1. Backdating deals. Rather than enter into an agreement on November 30, 2016 that is effective as of June 30, 2016, the drafter wants to pretend the contract existed before it was actually signed. Under the wrong circumstances, the drafter opens herself up to fraud claims. 
  1. Termination. Includes material breach as a way to terminate, but doesn’t say if the non-breaching party still gets paid from the party in breach. The non-breaching party gets injured twice. 
  1. Training. An agreement to provide training, without any details on the number of hours or for how many weeks the training will last.

Sometimes the pitfalls come in piecing together an agreement from multiple sources, grabbing a document you’ve used before and trying to repurpose it to a new situation, or downloading a “boilerplate” agreement from the internet for free. Whatever the method, it usually ends up costing you more to have your attorney fix your attempt at drafting than it would have been to have your attorney draft the documents from the get-go.

Stock appreciation rights: an alternative to stock options

A company that is able to make distributions to founders might not want to also make these distributions to employees, which would be required if employees ultimately become stockholders via a stock option plan. This is where Stock Appreciation Rights (“SARs”) can be useful, as an alternative to stock options. SARs essentially give employees a lottery ticket – if the company is sold, the SARs employees have the right to participate in receiving some of the sales proceeds. A SAR, or “phantom stock”, is the right to receive money on the sale of a company, not a right to receive stock of the company.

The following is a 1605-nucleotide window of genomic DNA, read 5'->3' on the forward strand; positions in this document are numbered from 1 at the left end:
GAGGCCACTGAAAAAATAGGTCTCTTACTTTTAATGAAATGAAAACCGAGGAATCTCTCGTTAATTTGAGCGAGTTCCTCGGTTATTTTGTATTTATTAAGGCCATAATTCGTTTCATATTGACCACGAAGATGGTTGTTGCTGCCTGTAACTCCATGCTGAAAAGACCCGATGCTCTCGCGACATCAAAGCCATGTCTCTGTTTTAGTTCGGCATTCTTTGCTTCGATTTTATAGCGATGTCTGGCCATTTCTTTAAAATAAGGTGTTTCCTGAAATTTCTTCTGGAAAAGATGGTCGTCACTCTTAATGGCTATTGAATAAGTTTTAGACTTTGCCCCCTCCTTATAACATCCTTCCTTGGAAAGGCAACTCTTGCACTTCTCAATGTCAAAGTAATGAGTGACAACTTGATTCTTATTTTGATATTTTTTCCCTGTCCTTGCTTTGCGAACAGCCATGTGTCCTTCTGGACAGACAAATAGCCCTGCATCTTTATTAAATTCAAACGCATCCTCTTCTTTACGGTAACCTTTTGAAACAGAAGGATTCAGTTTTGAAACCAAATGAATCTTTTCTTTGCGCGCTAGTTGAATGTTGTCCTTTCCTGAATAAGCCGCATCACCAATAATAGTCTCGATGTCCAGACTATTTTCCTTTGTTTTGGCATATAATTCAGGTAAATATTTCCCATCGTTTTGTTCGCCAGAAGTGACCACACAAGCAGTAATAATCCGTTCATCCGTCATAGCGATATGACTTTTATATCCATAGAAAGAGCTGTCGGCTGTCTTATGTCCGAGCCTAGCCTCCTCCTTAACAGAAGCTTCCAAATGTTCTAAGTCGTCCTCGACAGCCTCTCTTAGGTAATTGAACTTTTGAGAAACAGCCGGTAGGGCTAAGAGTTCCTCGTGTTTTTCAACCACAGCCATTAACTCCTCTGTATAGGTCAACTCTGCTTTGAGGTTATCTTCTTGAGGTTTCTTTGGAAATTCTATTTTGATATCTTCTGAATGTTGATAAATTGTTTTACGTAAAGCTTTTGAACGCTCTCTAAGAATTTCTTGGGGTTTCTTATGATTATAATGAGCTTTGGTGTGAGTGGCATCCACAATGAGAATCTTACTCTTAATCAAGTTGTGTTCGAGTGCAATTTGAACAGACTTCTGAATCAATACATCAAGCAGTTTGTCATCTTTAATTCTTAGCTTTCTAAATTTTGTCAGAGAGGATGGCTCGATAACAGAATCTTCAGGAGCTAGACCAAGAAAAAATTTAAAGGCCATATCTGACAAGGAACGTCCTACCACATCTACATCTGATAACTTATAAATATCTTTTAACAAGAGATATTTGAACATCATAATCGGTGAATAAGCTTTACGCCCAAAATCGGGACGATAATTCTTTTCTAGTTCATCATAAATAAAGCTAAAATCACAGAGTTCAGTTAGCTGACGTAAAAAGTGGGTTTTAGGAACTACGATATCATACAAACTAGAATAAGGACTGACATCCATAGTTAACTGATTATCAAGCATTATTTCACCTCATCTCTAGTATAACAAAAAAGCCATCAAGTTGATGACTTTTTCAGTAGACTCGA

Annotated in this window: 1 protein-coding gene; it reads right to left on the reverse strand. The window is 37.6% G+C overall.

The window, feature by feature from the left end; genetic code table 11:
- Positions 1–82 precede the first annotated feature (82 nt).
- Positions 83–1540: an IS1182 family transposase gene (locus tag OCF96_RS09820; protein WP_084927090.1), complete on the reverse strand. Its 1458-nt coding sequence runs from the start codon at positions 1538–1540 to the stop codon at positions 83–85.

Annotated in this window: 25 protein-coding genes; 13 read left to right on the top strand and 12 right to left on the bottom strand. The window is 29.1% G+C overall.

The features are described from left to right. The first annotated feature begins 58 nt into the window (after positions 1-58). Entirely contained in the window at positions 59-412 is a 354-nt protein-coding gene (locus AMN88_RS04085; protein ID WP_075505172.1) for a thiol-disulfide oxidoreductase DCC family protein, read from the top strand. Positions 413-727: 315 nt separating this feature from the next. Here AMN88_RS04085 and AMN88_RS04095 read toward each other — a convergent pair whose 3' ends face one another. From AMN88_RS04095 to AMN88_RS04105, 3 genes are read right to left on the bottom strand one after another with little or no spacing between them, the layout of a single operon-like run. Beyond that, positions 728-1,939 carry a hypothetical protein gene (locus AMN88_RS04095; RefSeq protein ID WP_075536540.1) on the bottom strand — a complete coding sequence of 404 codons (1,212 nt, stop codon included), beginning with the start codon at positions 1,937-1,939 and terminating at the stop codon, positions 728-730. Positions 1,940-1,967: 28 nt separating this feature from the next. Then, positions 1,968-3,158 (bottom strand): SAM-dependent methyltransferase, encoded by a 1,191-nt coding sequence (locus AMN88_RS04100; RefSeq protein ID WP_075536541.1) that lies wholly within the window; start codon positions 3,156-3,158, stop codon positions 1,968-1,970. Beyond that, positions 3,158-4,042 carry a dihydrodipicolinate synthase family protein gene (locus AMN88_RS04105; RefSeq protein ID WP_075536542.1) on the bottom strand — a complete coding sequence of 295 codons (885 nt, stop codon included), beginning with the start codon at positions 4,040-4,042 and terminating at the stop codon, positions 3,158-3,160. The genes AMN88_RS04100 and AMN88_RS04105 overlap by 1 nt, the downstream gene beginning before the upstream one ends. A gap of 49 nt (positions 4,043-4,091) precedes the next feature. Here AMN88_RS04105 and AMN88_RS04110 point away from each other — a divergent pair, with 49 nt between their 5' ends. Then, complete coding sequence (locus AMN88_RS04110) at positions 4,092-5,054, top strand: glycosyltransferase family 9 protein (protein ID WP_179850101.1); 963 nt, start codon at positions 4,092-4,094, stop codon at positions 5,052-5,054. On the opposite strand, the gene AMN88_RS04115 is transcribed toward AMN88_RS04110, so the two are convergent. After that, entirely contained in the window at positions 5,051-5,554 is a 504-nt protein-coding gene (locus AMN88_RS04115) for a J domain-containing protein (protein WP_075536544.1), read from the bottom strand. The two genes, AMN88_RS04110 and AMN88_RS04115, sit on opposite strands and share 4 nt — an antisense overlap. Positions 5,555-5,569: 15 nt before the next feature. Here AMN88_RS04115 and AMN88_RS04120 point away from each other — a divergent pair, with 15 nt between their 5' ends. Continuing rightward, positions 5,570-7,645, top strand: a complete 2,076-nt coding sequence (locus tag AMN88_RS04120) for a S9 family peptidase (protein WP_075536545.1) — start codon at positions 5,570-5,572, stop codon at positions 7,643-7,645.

How does this work?

When a SAR is granted, there is an initial SAR price as of the date of the grant. This initial price can be determined several different ways, but we recommend using a 409A valuation.

A 409A valuation is generally used when implementing a stock option plan and is a good, independent way to figure out the value of a SAR, as well. A 409A valuation is prepared by a third-party company (a valuation firm) based on several factors, including the current and historical financials of the company, an industry analysis, and a check on the company’s competitors. The valuation firm then determines the fair market value of the stock, which can be used by the company under the 409A safe harbor rule for 1 calendar year – or until there is a material change in the company that would affect the fair market value of the stock, at which point a new 409A valuation would need to be completed.

Once the initial value is set, the company can grant SARs to employees, independent contractors, or advisors to give them the right to receive a monetary payout of the increase in value per SAR at a given time or upon a pre-defined trigger event (generally a sale of the company).